Figure 3. Venn diagram of the additive, dominant and recessive loci associated with conception rate to first service (HCR1) and the number of times bred (TBRD) to achieve a pregnancy in Holstein heifers. The number of loci associated in each model for heifer conception rate to first service (HCR1; Panel A), number of times bred before a pregnancy was achieved (TBRD; Panel B) and number of loci associated that were shared in HCR1 and TBRD (Panel C) are shown.
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Table 1. The ten most significant loci shared between heifer conception rate at first Service (HCR1) and the number of times bred to achieve a pregnancy (TBRD).
Table 1. The ten most significant loci shared between heifer conception rate at first Service (HCR1) and the number of times bred to achieve a pregnancy (TBRD).
BTA 1BP Position 2SNP ID 3Model 4HCR1 p-Value 5TBRD p-Values 6Positional Candidate Genes 7
194,300,486rs41606324additive dominant6.28 × 10−24
3.65 × 10−24
3.97 × 10−25
2.01 × 10−25
NLGN1
4117,606,629rs137620917additive dominant1.47 × 10−20
1.47 × 10−20
4.67 × 10−59
4.67 × 10−59
DPP6
540,576,651rs43434026recessive8.48 × 10−93.03 × 10−10MUC19
945,148,825rs41609220additive4.89 × 10−335.72 × 10−38-
1063,217,046rs133388647dominant6.98 × 10−201.36 × 10−19-
1425,633,578rs134826452additive dominant1.67 × 10−21
1.67 × 10−21
7.83 × 10−21
7.83 × 10−21
-
1450,291,072rs41913814recessive2.64 × 10−111.21 × 10−21-
1947,475,942rs41917870recessive2.14 × 10−98.34 × 10−10EFCAB3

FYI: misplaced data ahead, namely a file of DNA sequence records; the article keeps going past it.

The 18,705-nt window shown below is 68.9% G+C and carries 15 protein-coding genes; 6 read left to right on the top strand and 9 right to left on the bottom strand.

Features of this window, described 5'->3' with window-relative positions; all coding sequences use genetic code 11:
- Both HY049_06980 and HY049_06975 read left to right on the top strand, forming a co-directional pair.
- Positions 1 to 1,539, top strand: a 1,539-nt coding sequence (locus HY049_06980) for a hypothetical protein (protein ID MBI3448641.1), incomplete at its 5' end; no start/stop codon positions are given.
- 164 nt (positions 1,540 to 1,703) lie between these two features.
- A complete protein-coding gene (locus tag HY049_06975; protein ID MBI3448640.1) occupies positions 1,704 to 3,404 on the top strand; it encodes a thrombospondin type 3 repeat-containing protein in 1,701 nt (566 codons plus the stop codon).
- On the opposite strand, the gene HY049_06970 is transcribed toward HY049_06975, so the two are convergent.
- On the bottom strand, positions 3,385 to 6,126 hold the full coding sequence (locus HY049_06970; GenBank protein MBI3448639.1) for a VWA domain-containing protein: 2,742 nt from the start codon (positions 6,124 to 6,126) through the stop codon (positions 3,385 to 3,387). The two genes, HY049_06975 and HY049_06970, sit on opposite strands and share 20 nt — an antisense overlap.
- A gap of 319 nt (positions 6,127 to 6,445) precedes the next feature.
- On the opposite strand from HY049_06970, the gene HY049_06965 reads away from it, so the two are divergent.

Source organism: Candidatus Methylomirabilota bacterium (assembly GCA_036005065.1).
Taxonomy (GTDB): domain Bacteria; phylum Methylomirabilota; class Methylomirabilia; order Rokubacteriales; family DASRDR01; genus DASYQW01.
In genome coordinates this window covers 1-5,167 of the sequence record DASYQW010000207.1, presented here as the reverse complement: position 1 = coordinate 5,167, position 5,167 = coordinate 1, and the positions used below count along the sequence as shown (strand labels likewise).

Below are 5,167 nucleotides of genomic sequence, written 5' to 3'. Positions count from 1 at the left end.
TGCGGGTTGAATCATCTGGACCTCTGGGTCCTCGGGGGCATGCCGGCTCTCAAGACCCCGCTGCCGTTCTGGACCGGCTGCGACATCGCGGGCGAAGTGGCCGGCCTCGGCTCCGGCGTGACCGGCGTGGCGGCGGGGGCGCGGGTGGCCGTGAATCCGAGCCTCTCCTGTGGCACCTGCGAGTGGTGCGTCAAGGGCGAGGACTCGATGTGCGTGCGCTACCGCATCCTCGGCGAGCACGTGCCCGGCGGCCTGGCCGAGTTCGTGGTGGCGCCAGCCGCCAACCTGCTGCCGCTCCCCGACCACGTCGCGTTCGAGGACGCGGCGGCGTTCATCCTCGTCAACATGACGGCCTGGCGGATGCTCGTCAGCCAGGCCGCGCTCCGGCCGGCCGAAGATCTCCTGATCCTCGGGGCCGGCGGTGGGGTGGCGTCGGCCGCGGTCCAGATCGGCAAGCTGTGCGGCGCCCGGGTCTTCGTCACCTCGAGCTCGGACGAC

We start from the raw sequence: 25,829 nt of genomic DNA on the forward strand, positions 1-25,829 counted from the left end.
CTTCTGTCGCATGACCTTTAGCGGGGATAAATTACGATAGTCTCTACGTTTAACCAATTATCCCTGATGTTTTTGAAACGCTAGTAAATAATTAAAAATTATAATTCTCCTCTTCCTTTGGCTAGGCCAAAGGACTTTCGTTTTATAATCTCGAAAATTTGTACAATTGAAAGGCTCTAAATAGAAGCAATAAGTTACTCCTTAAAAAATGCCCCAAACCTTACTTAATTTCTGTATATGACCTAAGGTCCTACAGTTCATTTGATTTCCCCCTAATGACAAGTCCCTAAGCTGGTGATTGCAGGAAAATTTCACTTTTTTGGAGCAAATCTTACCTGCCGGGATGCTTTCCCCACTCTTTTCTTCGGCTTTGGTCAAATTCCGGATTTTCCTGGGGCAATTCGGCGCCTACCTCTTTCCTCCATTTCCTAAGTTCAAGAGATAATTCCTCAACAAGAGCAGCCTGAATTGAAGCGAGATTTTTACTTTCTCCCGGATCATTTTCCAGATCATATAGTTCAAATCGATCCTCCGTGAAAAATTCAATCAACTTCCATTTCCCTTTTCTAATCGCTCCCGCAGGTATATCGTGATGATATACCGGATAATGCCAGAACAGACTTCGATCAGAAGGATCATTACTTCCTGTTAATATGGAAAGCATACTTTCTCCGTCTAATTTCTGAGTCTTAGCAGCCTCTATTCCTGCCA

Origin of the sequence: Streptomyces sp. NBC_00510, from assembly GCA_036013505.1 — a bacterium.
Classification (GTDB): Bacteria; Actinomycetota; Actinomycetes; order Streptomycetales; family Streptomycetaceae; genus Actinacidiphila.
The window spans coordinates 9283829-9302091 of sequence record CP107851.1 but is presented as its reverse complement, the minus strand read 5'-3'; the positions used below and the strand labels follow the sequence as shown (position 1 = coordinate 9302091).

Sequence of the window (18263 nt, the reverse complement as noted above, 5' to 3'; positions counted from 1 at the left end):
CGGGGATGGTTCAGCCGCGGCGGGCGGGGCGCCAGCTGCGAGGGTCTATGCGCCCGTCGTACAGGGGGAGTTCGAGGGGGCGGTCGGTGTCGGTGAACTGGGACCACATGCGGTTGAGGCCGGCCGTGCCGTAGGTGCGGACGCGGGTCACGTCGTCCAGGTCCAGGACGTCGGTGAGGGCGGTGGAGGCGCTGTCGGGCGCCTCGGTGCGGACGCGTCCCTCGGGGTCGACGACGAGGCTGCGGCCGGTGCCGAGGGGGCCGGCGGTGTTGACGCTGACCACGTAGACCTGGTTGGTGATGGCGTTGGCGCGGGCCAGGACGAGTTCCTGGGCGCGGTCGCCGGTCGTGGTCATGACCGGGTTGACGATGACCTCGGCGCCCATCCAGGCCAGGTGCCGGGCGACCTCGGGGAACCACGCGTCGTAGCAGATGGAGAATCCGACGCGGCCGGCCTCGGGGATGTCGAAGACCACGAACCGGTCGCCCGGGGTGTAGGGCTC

2323,965,902rs41634508additive dominant4.77 × 10−21
4.77 × 10−21
5.55 × 10−25
5.55 × 10−25
PKHD1
2721,375,791rs132728892additive dominant1.84 × 10−35
1.84 × 10−35
2.90 × 10−32
2.90 × 10−32
-
1 Chromosome location of the locus. 2 Single nucleotide polymorphism (SNP) location as measured by numbered nucleotides (base pairs; bp) in reference to the UMD 3.1 genome assembly [24]3 The most significant SNP in the locus associated with heifer conception rate is listed. The rs number is the assigned SNP identity from the National Center for Biotechnology Information SNP database [30]. 4 Genome-wide association analysis model. 5 Significance (p-value) of the most significant SNP associated with heifer conception rate at first service (HCR1). 6 Significance (p-value) of the most significant SNP associated with number of times bred to achieve a pregnancy (TBRD) in heifers. 7 Positional candidate genes are genes located within 17.8 kb 5′ or 3′ of the associated SNP(s).
Table 2. Loci associated with bovine fertility in previous studies.
Table 2. Loci associated with bovine fertility in previous studies.
BTA 1BP Position 2SNP ID 3Study 4Trait in Other Studies 5
11–6rs136767715Pausch et al. 2015 [33]FH
125–27rs133334228Moore et al. 2016 [34]GMF
1129–130rs136894301Cole et al. 2011 [35]DPR
161–62rs42760220
rs42675527
Hoglund 2014 [36]AISC
161–63rs43652271Fonseca et al. 2018 [37]PLAF
184–85rs109101339Hoglund 2014 [36]AISC/AISH
194–96rs135160436Hoglund 2014 [36]AISH
188–89rs109891698Hoglund 2014 [36]AISC